➤ Get the DrugPatentWatch Daily Briefing

Get Daily Updates on Generic Entry, Litigation, Biosimilars, and more …

Serving leading biopharmaceutical companies globally:

Boehringer Ingelheim
McKinsey
Harvard Business School
Johnson and Johnson
Medtronic
Merck

Last Updated: September 26, 2021

DrugPatentWatch Database Preview

CLINICAL TRIALS PROFILE FOR IRON SUCROSE

➤ Get the DrugPatentWatch Daily Briefing

« Back to Dashboard

505(b)(2) Clinical Trials for Iron Sucrose

This table shows clinical trials for potential 505(b)(2) applications. See the next table for all clinical trials
Trial Type Trial ID Title Status Sponsor Phase Start Date Summary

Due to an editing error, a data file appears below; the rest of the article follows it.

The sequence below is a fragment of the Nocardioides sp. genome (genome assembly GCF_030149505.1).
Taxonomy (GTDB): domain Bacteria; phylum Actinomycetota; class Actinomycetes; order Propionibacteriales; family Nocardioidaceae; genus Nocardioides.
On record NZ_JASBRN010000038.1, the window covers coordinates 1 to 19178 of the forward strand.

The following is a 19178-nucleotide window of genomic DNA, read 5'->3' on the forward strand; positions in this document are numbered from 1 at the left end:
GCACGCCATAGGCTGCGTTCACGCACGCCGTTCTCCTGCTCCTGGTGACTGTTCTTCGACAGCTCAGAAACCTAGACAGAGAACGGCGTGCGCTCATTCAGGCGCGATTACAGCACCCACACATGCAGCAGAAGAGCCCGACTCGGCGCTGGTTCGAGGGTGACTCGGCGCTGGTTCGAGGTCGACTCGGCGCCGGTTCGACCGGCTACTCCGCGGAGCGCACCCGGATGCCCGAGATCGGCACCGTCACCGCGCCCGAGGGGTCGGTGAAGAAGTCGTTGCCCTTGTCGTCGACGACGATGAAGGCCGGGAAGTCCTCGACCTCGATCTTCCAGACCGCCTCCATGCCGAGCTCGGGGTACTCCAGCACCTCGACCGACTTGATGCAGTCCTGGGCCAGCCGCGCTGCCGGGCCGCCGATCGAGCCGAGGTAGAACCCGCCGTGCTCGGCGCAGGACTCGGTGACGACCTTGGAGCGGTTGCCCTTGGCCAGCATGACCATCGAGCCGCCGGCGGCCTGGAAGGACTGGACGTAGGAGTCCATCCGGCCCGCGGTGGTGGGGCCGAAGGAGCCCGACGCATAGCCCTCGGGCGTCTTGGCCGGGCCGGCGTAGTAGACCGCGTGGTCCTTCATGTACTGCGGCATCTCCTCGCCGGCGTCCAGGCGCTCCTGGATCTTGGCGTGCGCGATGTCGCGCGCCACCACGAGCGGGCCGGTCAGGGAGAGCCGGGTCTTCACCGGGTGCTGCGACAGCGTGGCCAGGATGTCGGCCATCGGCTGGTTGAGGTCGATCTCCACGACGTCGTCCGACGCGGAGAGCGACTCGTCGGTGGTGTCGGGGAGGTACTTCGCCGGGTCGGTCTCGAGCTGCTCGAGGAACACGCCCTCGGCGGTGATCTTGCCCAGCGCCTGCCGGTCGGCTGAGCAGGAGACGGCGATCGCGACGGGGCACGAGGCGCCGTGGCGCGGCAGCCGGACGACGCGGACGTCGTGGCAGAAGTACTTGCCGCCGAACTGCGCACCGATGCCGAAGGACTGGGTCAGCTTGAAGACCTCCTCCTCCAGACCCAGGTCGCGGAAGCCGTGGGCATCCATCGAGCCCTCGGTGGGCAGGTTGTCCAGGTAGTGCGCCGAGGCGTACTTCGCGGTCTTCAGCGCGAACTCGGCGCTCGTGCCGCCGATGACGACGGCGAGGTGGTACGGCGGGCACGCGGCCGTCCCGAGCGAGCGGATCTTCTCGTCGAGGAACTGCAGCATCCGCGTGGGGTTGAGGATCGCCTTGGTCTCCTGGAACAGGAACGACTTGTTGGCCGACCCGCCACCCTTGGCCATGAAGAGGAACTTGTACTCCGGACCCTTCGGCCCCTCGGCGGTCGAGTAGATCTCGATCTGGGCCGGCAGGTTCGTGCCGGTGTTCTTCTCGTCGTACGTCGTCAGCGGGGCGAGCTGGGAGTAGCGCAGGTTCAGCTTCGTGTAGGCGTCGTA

OTC NCT00262145 ↗ Ability of a Tea Leaf Extracts Preparation to Slow Down Carbohydrate and Fat Absorption Completed NatureGen Phase 1 2005-10-01 Objective - A variety of herbal, over-the-counter preparations of tea leaves are said to reduce the rate of absorption of fat ( allegedly via inhibition of pancreatic lipase) and carbohydrate (via inhibition of carbohydrate digestion and blocking of glucose transport by the intestinal mucosa). There has been some study of the ability of these products to reduce the blood glucose increase observed after a carbohydrate meal and to reduce blood cholesterol levels in chronic studies. The purpose of the present study is to objectively determine if one cup of “tea” made from a combination of three types of tea leaves (mulberry, black and green tea) can cause malabsorption of carbohydrate and fat taken in conjunction with the tea. Research Design - The study will consist of a double blind, placebo controlled crossover study in 20 healthy subjects. On one of two days (one week apart) the subjects will ingest a standard meal consisting of 30 g of sucrose (in the tea) and 30 g of starch in the form of white rice plus 10 g of fat as butter. To measure triglyceride absorption, each meal will also contain 250 mg of 13-C labeled triolein. Triolein is a commonly ingested fat consisting of glycerol bound to three oleic acids. 13-C is a stable (non-radioactive) isotope of carbon. On one of the test days the subjects (randomly) will concurrently consume the active preparation, a tea containing extracts of the three types of tea leave described above plus the meal, and on the other test day they will consume the meal with a liquid placebo preparation (warm water, sugar and food coloring). Subjects will provide a breath sample before and at hourly intervals for 8 hours after ingestion of the meal. Carbohydrate malabsorption will be determined by the hydrogen concentration in the breath samples and fat malabsorption by the concentration of 13-CO2 in the breath samples. Clinical Significance - An increase in breath hydrogen indicates carbohydrate malabsoption and a low 13-CO2 indicates lipid malabsorption. Objective evidence that the tea leaf extract actually induces carbohydrate and/or fat malabsorption could provide the basis for further studies.